To the contrary, the first sips taste very strongly of granny smith apple. If the label read “Apple Wine”, I wouldn’t have even questioned it.

One of these days I’ll learn to open the wine prior to when I want to drink it.

The reason I say that is because after half an hour or so, somewhere in the 2nd glass, the flavor did mellow out considerably and the sweeter, softer qualities began to come through.

The label describes it as a “creamy mouthful”, which is an unfortunate choice of words, but I concur that after it’s been open for awhile, Angel Food, is indeed creamy and slightly sweet.

Xavier particularly likes white wines that have these types of qualities and when I asked him what he thought it tasted like he said, “It tastes like the past tense.  We need to get another bottle.”

Wine Review: Big Bold Red, [yellow tail]

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Why do I never notice the lack of cork at the store?

I guess it’s one of my special skills.

Anyway, once again I found myself being concerned over the lack of vintage or cork but here’s the thing; expectation management.

Back in the late 1990’s I used to work as a wedding photographer at several “little chapels” on the Las Vegas Strip.

These places are notoriously cheap and fast. Double booked every 15 minutes, we cranked out weddings complete with flowers and photos for less than my car payment; a situation which necessarily lead to a good deal of conflict.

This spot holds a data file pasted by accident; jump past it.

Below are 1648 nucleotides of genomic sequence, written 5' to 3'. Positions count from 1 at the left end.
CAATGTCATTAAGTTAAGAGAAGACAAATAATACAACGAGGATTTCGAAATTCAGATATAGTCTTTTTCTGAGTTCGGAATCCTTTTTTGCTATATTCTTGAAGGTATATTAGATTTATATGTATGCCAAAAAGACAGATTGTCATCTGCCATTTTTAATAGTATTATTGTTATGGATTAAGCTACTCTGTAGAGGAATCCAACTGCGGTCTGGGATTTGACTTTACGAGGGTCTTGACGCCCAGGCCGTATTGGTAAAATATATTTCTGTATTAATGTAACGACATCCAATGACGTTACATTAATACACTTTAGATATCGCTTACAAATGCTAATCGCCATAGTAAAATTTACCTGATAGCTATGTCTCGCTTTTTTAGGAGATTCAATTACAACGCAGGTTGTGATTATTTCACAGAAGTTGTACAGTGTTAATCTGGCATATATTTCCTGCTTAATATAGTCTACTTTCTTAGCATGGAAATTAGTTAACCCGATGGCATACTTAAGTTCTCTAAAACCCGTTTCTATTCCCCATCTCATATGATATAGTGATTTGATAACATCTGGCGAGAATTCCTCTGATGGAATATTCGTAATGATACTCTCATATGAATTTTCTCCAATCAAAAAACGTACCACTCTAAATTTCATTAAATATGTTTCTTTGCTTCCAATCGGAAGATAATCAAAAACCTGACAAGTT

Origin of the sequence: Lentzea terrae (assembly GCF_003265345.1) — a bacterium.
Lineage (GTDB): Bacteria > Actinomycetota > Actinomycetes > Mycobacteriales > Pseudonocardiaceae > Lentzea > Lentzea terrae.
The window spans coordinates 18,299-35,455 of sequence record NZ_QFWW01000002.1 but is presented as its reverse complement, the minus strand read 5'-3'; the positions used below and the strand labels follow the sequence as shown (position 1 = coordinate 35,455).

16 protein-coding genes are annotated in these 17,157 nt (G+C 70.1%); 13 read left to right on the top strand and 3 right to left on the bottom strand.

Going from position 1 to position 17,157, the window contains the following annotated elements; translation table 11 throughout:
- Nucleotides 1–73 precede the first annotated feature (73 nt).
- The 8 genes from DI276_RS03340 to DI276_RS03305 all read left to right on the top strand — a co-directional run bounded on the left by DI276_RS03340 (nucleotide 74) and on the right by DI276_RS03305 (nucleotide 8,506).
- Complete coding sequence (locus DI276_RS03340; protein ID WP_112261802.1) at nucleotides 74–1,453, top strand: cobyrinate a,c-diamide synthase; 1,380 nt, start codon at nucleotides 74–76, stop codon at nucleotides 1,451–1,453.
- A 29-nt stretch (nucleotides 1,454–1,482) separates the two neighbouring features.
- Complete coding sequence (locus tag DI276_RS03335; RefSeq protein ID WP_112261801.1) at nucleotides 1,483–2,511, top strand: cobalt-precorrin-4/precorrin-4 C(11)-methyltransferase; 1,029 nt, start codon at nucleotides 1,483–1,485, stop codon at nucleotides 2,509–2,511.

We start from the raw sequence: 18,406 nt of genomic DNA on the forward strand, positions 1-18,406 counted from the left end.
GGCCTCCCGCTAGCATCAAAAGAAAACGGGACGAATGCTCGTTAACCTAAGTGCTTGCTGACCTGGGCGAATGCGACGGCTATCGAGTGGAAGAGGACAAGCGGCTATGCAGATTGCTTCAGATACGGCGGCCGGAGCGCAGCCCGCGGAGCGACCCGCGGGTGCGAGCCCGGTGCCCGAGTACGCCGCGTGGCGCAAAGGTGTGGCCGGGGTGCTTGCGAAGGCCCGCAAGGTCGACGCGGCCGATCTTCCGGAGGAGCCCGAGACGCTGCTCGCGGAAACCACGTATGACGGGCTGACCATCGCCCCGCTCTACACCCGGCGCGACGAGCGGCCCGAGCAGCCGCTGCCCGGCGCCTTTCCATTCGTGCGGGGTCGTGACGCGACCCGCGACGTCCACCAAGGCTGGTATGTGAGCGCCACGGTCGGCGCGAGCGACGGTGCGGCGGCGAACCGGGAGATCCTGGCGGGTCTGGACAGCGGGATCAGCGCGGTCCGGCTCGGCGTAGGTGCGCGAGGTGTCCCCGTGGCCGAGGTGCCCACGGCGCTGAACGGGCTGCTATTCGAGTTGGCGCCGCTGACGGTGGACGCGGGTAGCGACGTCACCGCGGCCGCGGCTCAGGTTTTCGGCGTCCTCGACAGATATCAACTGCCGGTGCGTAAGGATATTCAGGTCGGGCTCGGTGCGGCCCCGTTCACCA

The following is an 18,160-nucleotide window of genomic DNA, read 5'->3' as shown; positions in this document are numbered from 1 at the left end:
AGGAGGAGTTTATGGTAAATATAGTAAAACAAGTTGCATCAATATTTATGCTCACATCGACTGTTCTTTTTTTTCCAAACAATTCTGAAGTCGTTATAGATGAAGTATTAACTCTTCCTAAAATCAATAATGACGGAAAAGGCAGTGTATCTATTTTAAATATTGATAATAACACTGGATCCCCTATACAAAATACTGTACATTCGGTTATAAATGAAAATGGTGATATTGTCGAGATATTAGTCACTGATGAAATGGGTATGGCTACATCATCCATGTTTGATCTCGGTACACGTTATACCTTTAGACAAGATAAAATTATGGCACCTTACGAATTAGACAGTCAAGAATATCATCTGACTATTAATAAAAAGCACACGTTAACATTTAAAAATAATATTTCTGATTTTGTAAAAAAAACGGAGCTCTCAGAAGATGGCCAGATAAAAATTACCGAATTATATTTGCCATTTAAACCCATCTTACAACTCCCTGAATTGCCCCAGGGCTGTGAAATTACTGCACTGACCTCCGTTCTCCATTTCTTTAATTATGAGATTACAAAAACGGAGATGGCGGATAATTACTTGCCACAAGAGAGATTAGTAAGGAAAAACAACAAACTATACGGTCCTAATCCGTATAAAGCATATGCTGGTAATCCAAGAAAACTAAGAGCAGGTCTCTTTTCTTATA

Why?

Because when people would call, the receptionist would explain the details of our services but conveniently fail to mention the 7.5 minutes part.

Then couples would arrive, expecting to be greeted by people who give a shit, and would promptly be rounded up with the rest of the cattle. Brides who had spent their girlhood dreaming of the day they could finally be a princess were butt hurt when fantasy didn’t match reality.

But here’s that thing again, expectation management.

It’s simple math is all. Real estate on the Strip is EXPENSIVE, employees are not volunteers and, as always, Vegas wasn’t built on winners.

Chapel weddings are cheap so they have to make up the difference in volume.

I mean, duh, right?

For a real wedding, where people act like they care and think you’re special, it’s going to cost more than the finance payment on a 1997 Honda Civic.

For a $6.99 bottle of wine, [yellow tail] Big Bold Red isn’t bad. It’s typical of the red blends. If I had paid $20 for the bottle, I may have been miffed, but it was $6.99 so I’ll say it was alright. In my opinion the oak was splintery making the flavor seem a little unbalanced but we still drank it.

If you want something that’s a step up, spend five more dollars.